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These are a few of the things I’ve thought about over the last 20 years that have made me second-guess practicing martial arts. 

Below, I’ve compiled a list of the many negatives you should consider about karate if you’re deciding whether to enroll your child or even keep your child in a program near you. 

1. Learning Karate Can Provide A False Sense Of Security

I first started learning karate when I was 14 years old. 

Soon after I’d been promoted to yellow belt, I remember sitting in English class and talking with a friend about it. 

I thought that I was on top of the mountain, like I was ready to toss out all my classmates through the window like it was a Royal Rumble. 

Looking back, I should have felt proud of my accomplishment. 

But, I should have been humble enough to know that I was just starting my journey. 

To know that I would encounter many more trials along the path to black belt. 

To know that I probably didn’t stand a chance against the kid who was 6 inches taller than me and lifted weights. 

All of this is to say I had a misconception about my abilities as a 14-year-old yellow belt—just because I’d been learning karate for a few months didn’t mean I was as tough as I thought.

2. Learning Karate Takes A Long Time

One of the most common questions I hear is…

“How long does it take to get to black belt?”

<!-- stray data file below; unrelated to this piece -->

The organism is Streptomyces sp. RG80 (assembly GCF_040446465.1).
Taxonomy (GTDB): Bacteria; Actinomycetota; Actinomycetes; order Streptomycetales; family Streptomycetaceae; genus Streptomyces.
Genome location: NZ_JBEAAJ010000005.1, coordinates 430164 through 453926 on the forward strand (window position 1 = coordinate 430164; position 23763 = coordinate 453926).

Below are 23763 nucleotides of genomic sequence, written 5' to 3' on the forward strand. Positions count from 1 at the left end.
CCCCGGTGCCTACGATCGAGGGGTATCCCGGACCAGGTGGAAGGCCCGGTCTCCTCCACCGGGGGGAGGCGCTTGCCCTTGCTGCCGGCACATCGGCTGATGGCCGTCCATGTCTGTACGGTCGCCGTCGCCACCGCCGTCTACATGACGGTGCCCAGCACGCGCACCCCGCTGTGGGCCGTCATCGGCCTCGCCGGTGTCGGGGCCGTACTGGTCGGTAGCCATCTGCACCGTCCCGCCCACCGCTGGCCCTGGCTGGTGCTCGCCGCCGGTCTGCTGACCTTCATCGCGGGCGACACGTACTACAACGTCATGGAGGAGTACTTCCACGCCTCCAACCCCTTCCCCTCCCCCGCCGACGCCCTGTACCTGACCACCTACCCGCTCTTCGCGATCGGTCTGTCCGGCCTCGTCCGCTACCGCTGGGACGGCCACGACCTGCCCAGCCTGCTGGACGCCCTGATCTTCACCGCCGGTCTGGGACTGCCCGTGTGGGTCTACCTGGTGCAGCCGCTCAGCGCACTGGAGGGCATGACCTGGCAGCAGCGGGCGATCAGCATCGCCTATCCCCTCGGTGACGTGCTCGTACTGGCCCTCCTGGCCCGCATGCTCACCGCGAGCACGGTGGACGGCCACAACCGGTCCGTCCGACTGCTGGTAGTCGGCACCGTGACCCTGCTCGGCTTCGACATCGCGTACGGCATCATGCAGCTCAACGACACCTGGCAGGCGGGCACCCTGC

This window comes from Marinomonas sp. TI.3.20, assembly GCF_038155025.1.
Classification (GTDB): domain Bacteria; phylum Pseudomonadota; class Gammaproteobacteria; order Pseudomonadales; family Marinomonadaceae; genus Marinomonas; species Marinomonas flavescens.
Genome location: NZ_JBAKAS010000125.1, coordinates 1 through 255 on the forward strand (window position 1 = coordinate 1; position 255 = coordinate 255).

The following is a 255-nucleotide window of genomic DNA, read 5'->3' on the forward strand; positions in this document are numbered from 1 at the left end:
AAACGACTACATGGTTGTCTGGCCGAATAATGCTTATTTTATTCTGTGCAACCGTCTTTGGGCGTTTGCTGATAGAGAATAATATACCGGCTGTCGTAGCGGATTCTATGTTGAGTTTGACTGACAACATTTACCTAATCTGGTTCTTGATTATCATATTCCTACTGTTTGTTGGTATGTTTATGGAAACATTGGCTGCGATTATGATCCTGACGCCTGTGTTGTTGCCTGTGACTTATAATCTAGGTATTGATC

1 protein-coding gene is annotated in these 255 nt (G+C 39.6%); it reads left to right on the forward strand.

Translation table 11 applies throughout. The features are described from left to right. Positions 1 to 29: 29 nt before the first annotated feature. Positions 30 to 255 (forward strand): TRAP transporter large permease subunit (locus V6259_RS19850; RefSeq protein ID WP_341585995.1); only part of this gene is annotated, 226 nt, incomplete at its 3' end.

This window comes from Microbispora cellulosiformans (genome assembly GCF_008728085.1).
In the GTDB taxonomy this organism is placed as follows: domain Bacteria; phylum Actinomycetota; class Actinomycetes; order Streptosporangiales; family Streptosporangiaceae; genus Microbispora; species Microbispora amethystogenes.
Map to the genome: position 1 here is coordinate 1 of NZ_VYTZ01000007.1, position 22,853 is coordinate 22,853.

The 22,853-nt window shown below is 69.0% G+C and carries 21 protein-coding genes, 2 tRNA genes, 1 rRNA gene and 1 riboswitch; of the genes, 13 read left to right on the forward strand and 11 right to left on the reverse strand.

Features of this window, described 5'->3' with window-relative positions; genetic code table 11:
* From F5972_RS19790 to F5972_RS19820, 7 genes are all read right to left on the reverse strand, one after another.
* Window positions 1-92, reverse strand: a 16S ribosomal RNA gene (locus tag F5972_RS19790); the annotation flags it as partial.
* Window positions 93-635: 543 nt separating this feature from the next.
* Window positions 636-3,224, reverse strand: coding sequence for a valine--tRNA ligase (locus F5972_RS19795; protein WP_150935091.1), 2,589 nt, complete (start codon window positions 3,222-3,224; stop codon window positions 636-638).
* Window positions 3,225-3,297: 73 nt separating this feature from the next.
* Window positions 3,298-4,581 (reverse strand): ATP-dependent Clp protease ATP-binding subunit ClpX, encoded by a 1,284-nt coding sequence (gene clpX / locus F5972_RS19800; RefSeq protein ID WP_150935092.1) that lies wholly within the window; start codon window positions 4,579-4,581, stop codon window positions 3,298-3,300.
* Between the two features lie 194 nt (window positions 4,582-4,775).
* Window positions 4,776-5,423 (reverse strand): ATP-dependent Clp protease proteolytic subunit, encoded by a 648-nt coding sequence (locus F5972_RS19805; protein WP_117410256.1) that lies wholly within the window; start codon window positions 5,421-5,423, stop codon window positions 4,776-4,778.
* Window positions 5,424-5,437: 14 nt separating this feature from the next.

The answer is: it depends.

  1. How many classes does your school offer every week? If your school offers classes 5 times a week, you’ll probably get your black belt much quicker than a school offering classes once a week. 
  2. How often are you practicing at home? Your instructor begs you to practice, but are you? 
  3. Does your instructor offer private lessons, and if so, are you taking them? Is there something you just can’t figure out that an instructor could help with a little bit of one-on-one time? 

In most cases, I’d suggest a black belt takes about 3-5 years to earn, but it varies for each program. 

Some schools have a curriculum that ends with a black belt in two years, while others may take 10 years. 

And, a black belt shouldn’t be the end goal. 

Some argue, myself included, that true learning begins at the black belt level. 

All that is to say that a few years is a long time to invest when you’re not sure of the outcome. 

3. Other Activities Compete For A Student’s Attention

Karate will compete for a student’s attention. 

Kids, for example, have a ton going on:

  • School and homework
  • Social activities with friends and family
  • Time spent learning an instrument or playing another sport

If a student wants to dedicate himself/herself to learning karate, that’s great! 

If a student wants to learn karate while participating in other things, that’s great, too. 

I encourage students to find what works for them, but that learning karate is ultimately an individual activity. 

In other words, students who practice for 15 minutes at home every day should expect quicker results than those who don’t. 

4. Learning Karate Involves Learning A New Language

Karate has roots in Japan and Okinawa. 

Students should expect that some elements of Eastern culture will be included in class.

That often includes the Japanese language. 

Japanese terms are often used for techniques (uraken tsuki, or uppercut punch), counting (ichi, or one), and certain commands or etiquette (rei, or bow).